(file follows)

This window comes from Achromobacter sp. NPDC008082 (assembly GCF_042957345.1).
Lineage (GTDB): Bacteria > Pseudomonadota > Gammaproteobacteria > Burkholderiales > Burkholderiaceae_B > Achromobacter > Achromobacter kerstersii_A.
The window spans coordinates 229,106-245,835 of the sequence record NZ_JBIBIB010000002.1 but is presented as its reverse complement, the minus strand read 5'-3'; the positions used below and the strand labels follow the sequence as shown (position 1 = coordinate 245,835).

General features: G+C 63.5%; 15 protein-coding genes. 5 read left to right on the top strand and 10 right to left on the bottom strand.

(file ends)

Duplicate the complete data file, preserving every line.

This window comes from Achromobacter sp. NPDC008082 (assembly GCF_042957345.1).
Lineage (GTDB): Bacteria > Pseudomonadota > Gammaproteobacteria > Burkholderiales > Burkholderiaceae_B > Achromobacter > Achromobacter kerstersii_A.
The window spans coordinates 229,106-245,835 of the sequence record NZ_JBIBIB010000002.1 but is presented as its reverse complement, the minus strand read 5'-3'; the positions used below and the strand labels follow the sequence as shown (position 1 = coordinate 245,835).

General features: G+C 63.5%; 15 protein-coding genes. 5 read left to right on the top strand and 10 right to left on the bottom strand.